The State Defendants seek compelled disclosure of the documents identified in Plaintiffs' privilege logs as: (1) “CD 7 Hispanic Crosstab;” (2) “RE: 2012 demographics;” (3) “Fwd: Data on Native Vote in Arizona;” (4) “RE: Precinct by precinct voter analysis;” (5) “Fwd: Latino vote plan update;” (6) “2012 Demographic Canvass Report;” (7) “2014 Post Election Analysis;” (8) “2012 Voted Report - Arizona;” (9) “Congressional District Voted Report 2012 (and 2014);” (10) “County Voted Report 2012 (and 2014);” (11) “Legislative District Voted Report 2012 (and 2014);” (12) “AZ Early Ballot Report;” (13) “HB 2305 Walk List;” (14) all documents identified as “Incident Data;” (15) “General 2012 Voting Incidents;” (16) “Copy of General Voting Incidents;” (17) “LBJ Data;” (18) “State Incident Data 2012.” They also seek “any additional documents not otherwise noted that include voter demographic information.” (Doc. 317 at 4 n.3.) The Court has no trouble concluding that Plaintiffs have established a prima facie case of arguable First Amendment privilege with respect to these requests.[2]

         Plaintiffs offer the sworn declaration of Alexis Tameron, Chair of the ADP, who explains that most of the requested documents contain “estimates of demographic characteristics and likely voting behavior of the electorate, ” and “set forth the ADP's strategies and targets for conducting outreach to voters to communicate ADP's message, and for encouraging voters who associate with ADP and support ADP's values to turn out to vote.” (Doc. 321-1 ¶ 5.) Further, the documents entitled “Incident Data, ” as well as “General 2012 Voting Incidents, ” “LBJ Data, ” and “State Incident Data 2012” contain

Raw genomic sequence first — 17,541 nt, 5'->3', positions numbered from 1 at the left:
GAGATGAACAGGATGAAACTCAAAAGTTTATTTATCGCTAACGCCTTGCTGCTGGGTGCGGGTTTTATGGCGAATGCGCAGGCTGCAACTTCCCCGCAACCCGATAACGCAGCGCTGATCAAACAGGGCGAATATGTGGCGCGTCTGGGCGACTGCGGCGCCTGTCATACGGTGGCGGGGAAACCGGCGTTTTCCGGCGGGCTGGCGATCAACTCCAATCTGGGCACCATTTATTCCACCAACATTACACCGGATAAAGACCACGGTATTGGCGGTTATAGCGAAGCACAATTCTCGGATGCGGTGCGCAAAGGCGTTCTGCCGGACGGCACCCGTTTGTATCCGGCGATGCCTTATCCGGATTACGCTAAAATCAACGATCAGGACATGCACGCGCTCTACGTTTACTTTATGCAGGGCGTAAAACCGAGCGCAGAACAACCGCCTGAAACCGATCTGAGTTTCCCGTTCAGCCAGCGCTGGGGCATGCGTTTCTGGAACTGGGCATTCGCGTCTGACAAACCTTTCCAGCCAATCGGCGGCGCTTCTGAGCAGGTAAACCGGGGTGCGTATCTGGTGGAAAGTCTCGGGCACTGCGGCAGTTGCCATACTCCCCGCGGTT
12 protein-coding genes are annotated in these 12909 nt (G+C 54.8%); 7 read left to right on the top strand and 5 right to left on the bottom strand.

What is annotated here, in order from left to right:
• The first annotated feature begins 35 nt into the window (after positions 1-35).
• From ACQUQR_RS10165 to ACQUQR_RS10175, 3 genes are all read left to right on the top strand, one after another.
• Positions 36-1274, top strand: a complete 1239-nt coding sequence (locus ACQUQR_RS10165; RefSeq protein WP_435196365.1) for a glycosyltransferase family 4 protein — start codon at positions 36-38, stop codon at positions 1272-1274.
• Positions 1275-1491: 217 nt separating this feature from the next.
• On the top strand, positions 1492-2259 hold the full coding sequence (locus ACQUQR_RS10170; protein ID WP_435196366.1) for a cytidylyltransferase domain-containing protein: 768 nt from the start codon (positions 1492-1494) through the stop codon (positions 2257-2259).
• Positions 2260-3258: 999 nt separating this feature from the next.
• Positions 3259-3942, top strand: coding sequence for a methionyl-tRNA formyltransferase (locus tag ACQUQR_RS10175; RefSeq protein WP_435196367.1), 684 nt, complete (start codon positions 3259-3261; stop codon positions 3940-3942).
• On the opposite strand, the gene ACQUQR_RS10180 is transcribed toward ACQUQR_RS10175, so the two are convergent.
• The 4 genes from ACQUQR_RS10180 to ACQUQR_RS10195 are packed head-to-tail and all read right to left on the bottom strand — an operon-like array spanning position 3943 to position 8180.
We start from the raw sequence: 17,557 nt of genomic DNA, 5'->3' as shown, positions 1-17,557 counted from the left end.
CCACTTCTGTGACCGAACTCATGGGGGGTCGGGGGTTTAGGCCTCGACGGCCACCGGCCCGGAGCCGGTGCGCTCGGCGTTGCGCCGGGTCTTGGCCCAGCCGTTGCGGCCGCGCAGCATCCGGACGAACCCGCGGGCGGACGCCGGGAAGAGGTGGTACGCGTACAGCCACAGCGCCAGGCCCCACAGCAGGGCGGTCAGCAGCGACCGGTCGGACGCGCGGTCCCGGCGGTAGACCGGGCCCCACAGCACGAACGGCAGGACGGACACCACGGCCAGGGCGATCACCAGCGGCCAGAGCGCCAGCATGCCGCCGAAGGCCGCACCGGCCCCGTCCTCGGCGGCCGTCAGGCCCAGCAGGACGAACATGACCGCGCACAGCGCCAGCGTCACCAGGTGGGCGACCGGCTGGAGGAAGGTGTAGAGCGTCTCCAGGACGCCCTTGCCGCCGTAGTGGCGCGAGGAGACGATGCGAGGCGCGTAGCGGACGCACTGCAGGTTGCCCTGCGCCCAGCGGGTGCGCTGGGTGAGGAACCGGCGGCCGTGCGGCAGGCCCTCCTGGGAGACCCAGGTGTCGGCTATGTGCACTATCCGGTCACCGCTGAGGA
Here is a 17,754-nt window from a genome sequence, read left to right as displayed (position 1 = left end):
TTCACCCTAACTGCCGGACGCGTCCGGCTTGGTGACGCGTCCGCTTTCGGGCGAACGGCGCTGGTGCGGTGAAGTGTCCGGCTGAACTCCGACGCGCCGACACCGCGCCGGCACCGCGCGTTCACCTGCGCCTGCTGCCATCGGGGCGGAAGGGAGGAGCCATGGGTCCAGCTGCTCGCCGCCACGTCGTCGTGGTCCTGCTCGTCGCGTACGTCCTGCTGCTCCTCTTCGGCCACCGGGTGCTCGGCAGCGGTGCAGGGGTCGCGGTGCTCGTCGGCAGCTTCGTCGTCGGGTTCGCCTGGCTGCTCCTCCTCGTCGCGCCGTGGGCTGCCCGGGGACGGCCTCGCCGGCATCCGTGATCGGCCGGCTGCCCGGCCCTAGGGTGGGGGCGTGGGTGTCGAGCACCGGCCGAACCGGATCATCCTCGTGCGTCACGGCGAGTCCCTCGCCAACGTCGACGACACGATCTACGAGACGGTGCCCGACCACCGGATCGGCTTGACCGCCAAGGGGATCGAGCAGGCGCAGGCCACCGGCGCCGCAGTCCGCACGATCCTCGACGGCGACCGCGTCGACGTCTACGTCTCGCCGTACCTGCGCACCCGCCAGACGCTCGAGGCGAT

information generated though the ADP's election monitoring program and election incident hotline. Such information includes the mental impressions of ADP election observers regarding polling place incidents, which were intended to be communicated to ADP's voter protection team and voter protection legal counsel. It also includes information about individual voters, including voters' contacts with ADP. It also includes how incidents were categorized, providing insight as to what was being tracked. It also includes communications between members of ADP's voter protection team regarding how to respond to reports and questions. As a result, these documents provide a detailed account of ADP's election monitoring activities, including the location of precincts that it was targeting, the types of issues that it found most concerning, and its strategies in responding to incidents reported, including legal strategies.

(¶ 6.) Finally, the documents identified as “Data on Native Vote in Arizona” and “RE: Precinct by precinct voter analysis” contain “communications with strategic partners regarding strategy and analysis of voter demographics and likely voting behavior.” (¶ 7.)

         Tameron explains that “[d]isclosure of such communication risks revealing the viewpoints, political associations, and strategy of such partners, ” and might chill such partners from associating with the ADP in the future. (Id.) Moreover:

ADP would suffer significant prejudice if these internal planning materials were disclosed to its political opponents. The information would reveal to ADP's political opponents where and when it is likely to focus its activities in future elections, thereby severely impeding its ability to advocate successfully for its candidates and causes. This category of documents contains proprietary information about ADP's voter-tracking technology and information about ADP's use of modeling to locate and target Democratic voters. Such information is at the core of ADP's ability to organize and advance its mission by formulating strategy and messages in private. If ADP were forced to reveal such information, it would require ADP to change the way that it operates and communicates going forward, and would ...